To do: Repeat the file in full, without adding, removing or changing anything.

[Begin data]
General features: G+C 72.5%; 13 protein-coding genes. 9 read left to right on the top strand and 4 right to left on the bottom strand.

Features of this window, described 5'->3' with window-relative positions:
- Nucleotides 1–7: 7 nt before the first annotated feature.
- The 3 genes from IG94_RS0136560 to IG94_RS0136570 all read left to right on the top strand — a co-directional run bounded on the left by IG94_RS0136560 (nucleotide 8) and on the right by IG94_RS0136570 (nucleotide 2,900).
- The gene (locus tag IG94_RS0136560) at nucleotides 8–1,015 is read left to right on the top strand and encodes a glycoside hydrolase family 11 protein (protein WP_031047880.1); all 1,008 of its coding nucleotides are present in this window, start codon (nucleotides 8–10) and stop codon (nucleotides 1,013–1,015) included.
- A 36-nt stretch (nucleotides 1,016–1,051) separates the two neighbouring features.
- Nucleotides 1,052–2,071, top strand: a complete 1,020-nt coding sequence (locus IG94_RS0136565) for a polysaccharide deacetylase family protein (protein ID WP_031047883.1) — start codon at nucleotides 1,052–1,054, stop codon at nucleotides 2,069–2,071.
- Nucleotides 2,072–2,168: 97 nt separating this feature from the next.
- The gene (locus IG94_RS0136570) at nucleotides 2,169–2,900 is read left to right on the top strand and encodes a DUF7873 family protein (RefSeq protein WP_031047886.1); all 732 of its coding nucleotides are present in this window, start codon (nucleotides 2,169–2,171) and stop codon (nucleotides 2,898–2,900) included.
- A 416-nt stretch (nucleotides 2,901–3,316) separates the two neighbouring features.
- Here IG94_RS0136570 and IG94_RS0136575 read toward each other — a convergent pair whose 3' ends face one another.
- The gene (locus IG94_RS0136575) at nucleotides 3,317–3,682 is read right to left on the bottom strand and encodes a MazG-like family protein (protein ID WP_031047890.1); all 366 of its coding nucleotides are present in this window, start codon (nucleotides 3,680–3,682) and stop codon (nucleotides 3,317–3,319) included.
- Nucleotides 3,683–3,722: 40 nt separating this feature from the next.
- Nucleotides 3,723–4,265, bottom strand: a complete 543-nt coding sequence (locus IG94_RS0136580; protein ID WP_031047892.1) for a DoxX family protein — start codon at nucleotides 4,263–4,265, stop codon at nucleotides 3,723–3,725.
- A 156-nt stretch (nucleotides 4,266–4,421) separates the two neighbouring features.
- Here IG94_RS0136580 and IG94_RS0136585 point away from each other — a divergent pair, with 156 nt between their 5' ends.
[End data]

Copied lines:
General features: G+C 72.5%; 13 protein-coding genes. 9 read left to right on the top strand and 4 right to left on the bottom strand.

Features of this window, described 5'->3' with window-relative positions:
- Nucleotides 1–7: 7 nt before the first annotated feature.
- The 3 genes from IG94_RS0136560 to IG94_RS0136570 all read left to right on the top strand — a co-directional run bounded on the left by IG94_RS0136560 (nucleotide 8) and on the right by IG94_RS0136570 (nucleotide 2,900).
- The gene (locus tag IG94_RS0136560) at nucleotides 8–1,015 is read left to right on the top strand and encodes a glycoside hydrolase family 11 protein (protein WP_031047880.1); all 1,008 of its coding nucleotides are present in this window, start codon (nucleotides 8–10) and stop codon (nucleotides 1,013–1,015) included.
- A 36-nt stretch (nucleotides 1,016–1,051) separates the two neighbouring features.
- Nucleotides 1,052–2,071, top strand: a complete 1,020-nt coding sequence (locus IG94_RS0136565) for a polysaccharide deacetylase family protein (protein ID WP_031047883.1) — start codon at nucleotides 1,052–1,054, stop codon at nucleotides 2,069–2,071.
- Nucleotides 2,072–2,168: 97 nt separating this feature from the next.
- The gene (locus IG94_RS0136570) at nucleotides 2,169–2,900 is read left to right on the top strand and encodes a DUF7873 family protein (RefSeq protein WP_031047886.1); all 732 of its coding nucleotides are present in this window, start codon (nucleotides 2,169–2,171) and stop codon (nucleotides 2,898–2,900) included.
- A 416-nt stretch (nucleotides 2,901–3,316) separates the two neighbouring features.
- Here IG94_RS0136570 and IG94_RS0136575 read toward each other — a convergent pair whose 3' ends face one another.
- The gene (locus IG94_RS0136575) at nucleotides 3,317–3,682 is read right to left on the bottom strand and encodes a MazG-like family protein (protein ID WP_031047890.1); all 366 of its coding nucleotides are present in this window, start codon (nucleotides 3,680–3,682) and stop codon (nucleotides 3,317–3,319) included.
- Nucleotides 3,683–3,722: 40 nt separating this feature from the next.
- Nucleotides 3,723–4,265, bottom strand: a complete 543-nt coding sequence (locus IG94_RS0136580; protein ID WP_031047892.1) for a DoxX family protein — start codon at nucleotides 4,263–4,265, stop codon at nucleotides 3,723–3,725.
- A 156-nt stretch (nucleotides 4,266–4,421) separates the two neighbouring features.
- Here IG94_RS0136580 and IG94_RS0136585 point away from each other — a divergent pair, with 156 nt between their 5' ends.